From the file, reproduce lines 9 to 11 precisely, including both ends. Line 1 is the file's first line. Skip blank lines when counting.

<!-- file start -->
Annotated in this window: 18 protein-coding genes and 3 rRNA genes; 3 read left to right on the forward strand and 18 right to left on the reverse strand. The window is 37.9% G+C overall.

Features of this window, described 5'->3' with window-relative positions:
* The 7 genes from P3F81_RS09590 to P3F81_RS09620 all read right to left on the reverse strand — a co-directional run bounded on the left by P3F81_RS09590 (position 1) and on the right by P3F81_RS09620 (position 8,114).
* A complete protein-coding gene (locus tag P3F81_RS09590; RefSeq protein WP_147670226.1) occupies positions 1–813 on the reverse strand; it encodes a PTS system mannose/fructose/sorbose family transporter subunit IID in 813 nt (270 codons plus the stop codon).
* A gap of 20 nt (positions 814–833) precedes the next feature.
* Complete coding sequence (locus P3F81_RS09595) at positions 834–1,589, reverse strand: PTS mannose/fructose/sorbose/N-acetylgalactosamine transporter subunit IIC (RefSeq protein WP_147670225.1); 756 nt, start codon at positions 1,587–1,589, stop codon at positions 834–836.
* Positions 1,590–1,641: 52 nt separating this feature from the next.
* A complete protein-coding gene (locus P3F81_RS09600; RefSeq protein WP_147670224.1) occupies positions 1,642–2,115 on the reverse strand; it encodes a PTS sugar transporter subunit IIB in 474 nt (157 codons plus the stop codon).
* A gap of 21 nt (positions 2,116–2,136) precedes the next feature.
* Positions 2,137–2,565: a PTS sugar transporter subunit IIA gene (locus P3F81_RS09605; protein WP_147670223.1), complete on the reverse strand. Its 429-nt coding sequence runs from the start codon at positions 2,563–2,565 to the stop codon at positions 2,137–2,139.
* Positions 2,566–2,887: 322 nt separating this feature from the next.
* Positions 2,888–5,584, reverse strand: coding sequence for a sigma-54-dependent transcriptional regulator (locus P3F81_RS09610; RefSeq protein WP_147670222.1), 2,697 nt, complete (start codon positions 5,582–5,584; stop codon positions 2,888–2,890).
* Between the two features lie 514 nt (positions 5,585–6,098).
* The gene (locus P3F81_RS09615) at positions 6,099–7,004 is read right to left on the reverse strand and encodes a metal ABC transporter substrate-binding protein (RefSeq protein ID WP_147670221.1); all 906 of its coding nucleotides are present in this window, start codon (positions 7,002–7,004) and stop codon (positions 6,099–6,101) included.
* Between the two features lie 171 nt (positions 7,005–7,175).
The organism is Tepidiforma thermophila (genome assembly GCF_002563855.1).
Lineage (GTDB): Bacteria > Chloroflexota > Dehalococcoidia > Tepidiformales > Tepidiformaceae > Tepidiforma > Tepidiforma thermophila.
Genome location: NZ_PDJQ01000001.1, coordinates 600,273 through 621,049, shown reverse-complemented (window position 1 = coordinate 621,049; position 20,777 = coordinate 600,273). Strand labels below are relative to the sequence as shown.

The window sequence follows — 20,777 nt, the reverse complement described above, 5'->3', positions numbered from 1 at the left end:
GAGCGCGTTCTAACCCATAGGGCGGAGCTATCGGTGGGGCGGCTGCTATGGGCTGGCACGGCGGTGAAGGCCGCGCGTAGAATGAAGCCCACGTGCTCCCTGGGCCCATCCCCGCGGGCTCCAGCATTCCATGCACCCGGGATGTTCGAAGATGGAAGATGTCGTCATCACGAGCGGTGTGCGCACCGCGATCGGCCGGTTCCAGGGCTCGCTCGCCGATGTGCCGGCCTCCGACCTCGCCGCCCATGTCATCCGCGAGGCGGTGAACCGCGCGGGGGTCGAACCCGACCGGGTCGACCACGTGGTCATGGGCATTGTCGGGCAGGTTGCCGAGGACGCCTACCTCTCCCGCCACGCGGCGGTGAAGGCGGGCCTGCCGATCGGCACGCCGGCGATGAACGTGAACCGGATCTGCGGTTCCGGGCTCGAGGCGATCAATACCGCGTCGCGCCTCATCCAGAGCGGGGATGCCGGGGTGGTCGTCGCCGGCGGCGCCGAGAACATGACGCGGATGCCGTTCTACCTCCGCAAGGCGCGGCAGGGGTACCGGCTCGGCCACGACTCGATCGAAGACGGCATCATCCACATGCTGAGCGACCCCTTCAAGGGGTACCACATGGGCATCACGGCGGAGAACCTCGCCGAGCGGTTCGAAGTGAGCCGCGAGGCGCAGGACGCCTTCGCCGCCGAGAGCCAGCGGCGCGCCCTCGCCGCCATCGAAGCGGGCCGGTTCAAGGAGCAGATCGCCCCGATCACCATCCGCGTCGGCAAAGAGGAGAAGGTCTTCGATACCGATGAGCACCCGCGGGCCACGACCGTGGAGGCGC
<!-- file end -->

* A gap of 21 nt (positions 2,116–2,136) precedes the next feature.
* Positions 2,137–2,565: a PTS sugar transporter subunit IIA gene (locus P3F81_RS09605; protein WP_147670223.1), complete on the reverse strand. Its 429-nt coding sequence runs from the start codon at positions 2,563–2,565 to the stop codon at positions 2,137–2,139.
* Positions 2,566–2,887: 322 nt separating this feature from the next.